Cognition as formulated in cognitive biology employs some of the same terms as mainstream views but radically alters their import. Traditionally, cognition is associated with human thought; William James, for example, noted that "cognition is a function of consciousness" ( 1975, 13). Moreover, it is often defined as an "act of knowing" that includes "perception and judgment" ("Cognition," in Encyclopedia Britannica, www.britannica.com/topic/cognition-thought-process). A very different perspective informs the principles of cognitive biology. Consider, for example, Kovác's observation that even a unicellular organism "must have a certain minimal knowledge of the relevant features of the environment," resulting in a correspondence, "however coarse-grained and abstract," between these features and the molecules of which it is comprised. He concludes, "In general, at all levels of life, not just at the level of nucleic acid molecules, a complexity, which serves a specific function ... corresponds to an embodied knowledge, translated into the constructions of a system. The environment is a rich set of potential niches: each niche is a problem to be solved, to survive in the niche means to solve the problem, and the solution is the embodied knowledge, an algorithm of how to act in order to survive" ("FP," 59). In this view cognition is not limited to humans or organisms with consciousness; it extends to all life-forms, including those lacking central nervous systems, such as plants and microorganisms.
The advantages of this perspective include breaking out of an anthropocentric view of cognition and building bridges across different phyla to construct a comparative view of cognition. As formulated by Pamela Lyon and Jonathan Opie (2007), cognitive biology offers a framework consistent with empirical results: "Mounting evidence suggests that even bacteria grapple with problems long familiar to cognitive scientists, including: integrating information from multiple sensory channels to marshal an effective response to fluctuating conditions; making decisions under conditions of uncertainty; communicating with conspecifics and others (honestly and deceptively); and coordinating collective behavior to increase the chances of survival." Kovác calls the engagement of a life-form with its environment its onticity, its ability to survive and endure in changing circumstances. He observes that "life incessantly, at all levels, by millions of species, is 'testing' all the possibilities of how to advance ahead" ("FP," 58). In a playful extension of this reasoning, he imagines a bacterial philosopher confronting the same issues concerning its onticity as a human, asking whether the world exists, and if so, why there is something rather than nothing. Like the human, the bacterium can find no absolute answers within its purview; it nevertheless pursues "its onticity in the world" and accordingly "is already a subject, facing the world as an object. At all levels, from the simplest to the most complex, the overall construction of the subject, the embodiment of the achieved knowledge, represents its epistemic complexity" ("FP," 59). The sum total of the world's epistemic complexity is continually increasing, according to Kovác, advanced by the testing of what he calls the beliefs of organisms: "only some of the constructions of organisms are embodied knowledge, the others are but embodied beliefs. ... If we take a mutation in a bacterium as a new belief about the environment, we can say that the mutant would sacrifice its life to prove its fidelity to that belief" ("FP," 63). If it continues to survive, that belief becomes converted into embodied knowledge and, as such, is passed along to the next generation.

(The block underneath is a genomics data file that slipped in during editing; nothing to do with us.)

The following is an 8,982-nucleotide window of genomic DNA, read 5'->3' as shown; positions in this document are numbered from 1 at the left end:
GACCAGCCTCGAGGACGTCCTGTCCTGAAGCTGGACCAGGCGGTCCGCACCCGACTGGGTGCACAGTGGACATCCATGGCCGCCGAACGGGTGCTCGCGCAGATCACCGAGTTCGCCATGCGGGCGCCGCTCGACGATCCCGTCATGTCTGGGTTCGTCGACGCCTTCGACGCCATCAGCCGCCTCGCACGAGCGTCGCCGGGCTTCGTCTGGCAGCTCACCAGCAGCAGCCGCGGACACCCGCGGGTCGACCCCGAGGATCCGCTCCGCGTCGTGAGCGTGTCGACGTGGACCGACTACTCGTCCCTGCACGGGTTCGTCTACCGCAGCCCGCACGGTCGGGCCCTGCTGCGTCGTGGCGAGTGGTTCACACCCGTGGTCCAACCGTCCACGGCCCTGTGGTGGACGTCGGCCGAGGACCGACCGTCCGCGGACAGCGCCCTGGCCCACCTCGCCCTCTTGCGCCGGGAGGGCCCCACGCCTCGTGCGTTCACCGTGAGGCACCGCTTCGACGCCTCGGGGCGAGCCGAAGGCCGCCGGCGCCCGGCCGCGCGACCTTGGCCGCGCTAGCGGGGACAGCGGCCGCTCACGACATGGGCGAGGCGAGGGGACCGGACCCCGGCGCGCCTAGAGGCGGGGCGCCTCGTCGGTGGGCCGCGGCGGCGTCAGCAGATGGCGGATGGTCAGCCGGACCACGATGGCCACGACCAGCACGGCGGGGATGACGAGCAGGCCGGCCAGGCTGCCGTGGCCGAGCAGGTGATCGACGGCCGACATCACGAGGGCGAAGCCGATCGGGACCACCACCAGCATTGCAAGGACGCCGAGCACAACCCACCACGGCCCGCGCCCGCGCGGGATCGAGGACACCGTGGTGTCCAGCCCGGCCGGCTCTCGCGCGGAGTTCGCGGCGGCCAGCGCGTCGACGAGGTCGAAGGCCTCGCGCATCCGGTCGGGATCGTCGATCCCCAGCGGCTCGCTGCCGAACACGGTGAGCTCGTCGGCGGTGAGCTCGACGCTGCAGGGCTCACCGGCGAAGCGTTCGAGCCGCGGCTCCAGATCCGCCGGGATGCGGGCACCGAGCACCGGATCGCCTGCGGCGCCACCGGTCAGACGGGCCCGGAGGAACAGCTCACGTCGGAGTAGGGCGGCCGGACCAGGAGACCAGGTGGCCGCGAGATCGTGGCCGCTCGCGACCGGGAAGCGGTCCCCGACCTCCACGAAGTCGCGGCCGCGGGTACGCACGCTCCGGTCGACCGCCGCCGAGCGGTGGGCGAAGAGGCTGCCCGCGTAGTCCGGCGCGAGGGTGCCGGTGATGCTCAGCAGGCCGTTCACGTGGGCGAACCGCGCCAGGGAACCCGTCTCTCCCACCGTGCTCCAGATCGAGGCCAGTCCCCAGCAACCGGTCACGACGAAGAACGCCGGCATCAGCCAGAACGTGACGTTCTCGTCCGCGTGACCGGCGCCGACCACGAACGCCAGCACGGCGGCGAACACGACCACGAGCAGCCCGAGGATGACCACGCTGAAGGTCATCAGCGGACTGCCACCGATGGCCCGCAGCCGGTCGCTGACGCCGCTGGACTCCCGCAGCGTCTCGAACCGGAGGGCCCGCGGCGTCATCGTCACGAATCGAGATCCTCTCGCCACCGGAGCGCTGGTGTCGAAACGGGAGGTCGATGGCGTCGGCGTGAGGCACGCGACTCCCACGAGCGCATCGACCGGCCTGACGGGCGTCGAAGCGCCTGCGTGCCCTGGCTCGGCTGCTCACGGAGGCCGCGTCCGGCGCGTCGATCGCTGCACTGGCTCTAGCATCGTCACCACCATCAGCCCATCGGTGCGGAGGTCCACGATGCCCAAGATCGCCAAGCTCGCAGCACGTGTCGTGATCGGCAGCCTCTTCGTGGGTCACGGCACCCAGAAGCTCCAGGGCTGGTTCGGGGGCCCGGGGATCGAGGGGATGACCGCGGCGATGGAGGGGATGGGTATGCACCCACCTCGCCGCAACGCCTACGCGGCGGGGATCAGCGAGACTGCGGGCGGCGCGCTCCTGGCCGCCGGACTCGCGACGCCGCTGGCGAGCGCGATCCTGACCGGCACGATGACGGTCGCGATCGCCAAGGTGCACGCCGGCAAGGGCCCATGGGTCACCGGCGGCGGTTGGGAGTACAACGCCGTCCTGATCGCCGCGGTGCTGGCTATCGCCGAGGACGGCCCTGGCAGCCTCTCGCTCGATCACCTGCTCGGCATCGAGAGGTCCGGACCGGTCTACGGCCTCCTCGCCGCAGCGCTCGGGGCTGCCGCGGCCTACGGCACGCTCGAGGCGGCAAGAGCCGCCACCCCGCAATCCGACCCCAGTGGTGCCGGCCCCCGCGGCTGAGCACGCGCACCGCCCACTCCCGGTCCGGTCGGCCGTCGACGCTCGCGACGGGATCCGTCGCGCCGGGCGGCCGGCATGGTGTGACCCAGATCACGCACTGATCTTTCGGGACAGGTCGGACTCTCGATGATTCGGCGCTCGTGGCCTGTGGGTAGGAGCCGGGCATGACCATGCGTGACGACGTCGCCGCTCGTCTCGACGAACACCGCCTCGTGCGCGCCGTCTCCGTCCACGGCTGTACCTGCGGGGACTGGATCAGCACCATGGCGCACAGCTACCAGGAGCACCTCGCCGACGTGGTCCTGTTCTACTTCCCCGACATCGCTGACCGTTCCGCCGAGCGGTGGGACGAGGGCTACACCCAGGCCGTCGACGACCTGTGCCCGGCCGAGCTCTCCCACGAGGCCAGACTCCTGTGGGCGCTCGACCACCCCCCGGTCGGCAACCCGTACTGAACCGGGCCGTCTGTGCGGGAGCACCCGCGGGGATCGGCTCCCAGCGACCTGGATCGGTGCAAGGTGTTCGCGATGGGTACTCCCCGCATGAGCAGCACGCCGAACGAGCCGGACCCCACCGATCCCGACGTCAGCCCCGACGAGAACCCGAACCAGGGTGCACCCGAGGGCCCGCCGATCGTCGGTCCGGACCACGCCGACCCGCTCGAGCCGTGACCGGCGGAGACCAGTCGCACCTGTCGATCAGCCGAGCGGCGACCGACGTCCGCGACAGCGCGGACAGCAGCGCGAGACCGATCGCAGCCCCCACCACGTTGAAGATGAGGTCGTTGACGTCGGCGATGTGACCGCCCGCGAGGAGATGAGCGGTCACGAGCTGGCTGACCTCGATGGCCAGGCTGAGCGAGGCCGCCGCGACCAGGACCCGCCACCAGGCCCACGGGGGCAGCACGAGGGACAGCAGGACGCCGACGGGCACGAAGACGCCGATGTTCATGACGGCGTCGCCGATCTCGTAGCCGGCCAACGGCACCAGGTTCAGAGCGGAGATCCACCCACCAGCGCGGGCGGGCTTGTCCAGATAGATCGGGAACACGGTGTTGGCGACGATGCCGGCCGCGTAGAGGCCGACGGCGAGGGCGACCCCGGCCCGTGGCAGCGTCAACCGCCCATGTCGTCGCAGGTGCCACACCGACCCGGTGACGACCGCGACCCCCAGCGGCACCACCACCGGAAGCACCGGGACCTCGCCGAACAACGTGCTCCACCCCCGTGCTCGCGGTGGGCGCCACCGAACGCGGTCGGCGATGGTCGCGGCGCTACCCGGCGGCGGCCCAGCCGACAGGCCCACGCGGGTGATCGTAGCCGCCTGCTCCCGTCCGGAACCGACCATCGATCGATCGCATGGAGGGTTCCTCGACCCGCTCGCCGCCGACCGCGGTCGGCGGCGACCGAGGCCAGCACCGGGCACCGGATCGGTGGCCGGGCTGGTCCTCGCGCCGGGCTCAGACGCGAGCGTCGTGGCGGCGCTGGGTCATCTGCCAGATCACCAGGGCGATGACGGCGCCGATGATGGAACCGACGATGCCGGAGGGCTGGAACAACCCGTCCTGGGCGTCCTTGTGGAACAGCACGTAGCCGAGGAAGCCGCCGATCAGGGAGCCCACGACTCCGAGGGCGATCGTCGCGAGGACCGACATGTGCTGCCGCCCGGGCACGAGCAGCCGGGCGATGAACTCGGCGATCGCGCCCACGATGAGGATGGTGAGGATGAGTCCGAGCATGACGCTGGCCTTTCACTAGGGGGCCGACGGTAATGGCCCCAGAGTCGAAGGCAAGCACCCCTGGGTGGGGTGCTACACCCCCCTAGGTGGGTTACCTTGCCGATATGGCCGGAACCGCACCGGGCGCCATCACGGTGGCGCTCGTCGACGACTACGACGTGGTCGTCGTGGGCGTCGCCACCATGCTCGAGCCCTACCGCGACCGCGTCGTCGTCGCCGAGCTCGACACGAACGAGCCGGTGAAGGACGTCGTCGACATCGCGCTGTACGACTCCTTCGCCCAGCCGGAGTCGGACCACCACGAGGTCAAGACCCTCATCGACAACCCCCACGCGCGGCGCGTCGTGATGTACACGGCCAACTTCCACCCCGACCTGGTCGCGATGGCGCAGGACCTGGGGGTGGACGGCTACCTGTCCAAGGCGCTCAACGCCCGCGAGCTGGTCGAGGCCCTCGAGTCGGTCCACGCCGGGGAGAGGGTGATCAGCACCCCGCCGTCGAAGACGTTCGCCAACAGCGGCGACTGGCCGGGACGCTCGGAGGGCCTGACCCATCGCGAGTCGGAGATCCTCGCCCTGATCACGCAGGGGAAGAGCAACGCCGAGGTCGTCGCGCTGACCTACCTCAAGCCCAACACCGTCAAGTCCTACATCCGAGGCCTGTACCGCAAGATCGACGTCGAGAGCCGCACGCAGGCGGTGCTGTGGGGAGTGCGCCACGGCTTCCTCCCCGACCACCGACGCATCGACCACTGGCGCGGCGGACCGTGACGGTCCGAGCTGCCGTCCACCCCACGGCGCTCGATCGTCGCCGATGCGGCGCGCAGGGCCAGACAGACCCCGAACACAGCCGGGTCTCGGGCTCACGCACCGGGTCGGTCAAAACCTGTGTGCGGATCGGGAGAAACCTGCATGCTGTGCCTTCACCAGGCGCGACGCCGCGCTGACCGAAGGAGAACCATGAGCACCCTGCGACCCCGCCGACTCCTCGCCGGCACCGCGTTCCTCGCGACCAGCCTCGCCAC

Excerpted from Unthought by N. Katherine Hayles. Copyright © 2017 The University of Chicago. Excerpted by permission of The University of Chicago Press.
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Table of Contents
Acknowledgments Prologue: Transforming How We See the WorldPart 1. The Cognitive Nonconscious and the Costs of Consciousness 1 Nonconscious Cognitions: Humans and Others 2 Interplays between Nonconscious Cognition and Consciousness 3 The Cognitive Nonconscious and the New Materialisms 4 The Costs of Consciousness: Tom McCarthy’s Remainder and Peter Watts’s BlindsightPart 2. Cognitive Assemblages 5 Cognitive Assemblages: Technical Agency and Human Interactions 6 Temporality and Cognitive Assemblages: Finance Capital, Derivatives, and High-Frequency Trading 7 Intuition, Cognitive Assemblages, and Politico-Historico Affects: Colson Whitehead’s The Intuitionist 8 The Utopian Potential of Cognitive Assemblages Notes Works Cited Index